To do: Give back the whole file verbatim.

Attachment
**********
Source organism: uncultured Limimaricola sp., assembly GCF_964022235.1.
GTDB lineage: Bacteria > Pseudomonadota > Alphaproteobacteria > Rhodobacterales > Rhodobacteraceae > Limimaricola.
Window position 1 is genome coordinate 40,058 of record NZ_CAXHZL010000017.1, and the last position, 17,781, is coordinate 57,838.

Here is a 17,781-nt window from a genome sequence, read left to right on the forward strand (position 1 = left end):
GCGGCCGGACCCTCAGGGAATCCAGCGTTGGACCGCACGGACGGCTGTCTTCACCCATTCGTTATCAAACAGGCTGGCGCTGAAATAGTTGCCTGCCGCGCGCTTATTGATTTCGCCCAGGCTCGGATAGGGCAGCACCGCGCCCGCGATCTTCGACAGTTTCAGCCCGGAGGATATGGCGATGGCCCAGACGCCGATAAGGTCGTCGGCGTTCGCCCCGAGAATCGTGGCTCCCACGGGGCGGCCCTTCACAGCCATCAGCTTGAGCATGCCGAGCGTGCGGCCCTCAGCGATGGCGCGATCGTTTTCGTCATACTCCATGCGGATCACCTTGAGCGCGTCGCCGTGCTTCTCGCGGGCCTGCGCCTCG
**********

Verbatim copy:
Source organism: uncultured Limimaricola sp., assembly GCF_964022235.1.
GTDB lineage: Bacteria > Pseudomonadota > Alphaproteobacteria > Rhodobacterales > Rhodobacteraceae > Limimaricola.
Window position 1 is genome coordinate 40,058 of record NZ_CAXHZL010000017.1, and the last position, 17,781, is coordinate 57,838.

Here is a 17,781-nt window from a genome sequence, read left to right on the forward strand (position 1 = left end):
GCGGCCGGACCCTCAGGGAATCCAGCGTTGGACCGCACGGACGGCTGTCTTCACCCATTCGTTATCAAACAGGCTGGCGCTGAAATAGTTGCCTGCCGCGCGCTTATTGATTTCGCCCAGGCTCGGATAGGGCAGCACCGCGCCCGCGATCTTCGACAGTTTCAGCCCGGAGGATATGGCGATGGCCCAGACGCCGATAAGGTCGTCGGCGTTCGCCCCGAGAATCGTGGCTCCCACGGGGCGGCCCTTCACAGCCATCAGCTTGAGCATGCCGAGCGTGCGGCCCTCAGCGATGGCGCGATCGTTTTCGTCATACTCCATGCGGATCACCTTGAGCGCGTCGCCGTGCTTCTCGCGGGCCTGCGCCTCG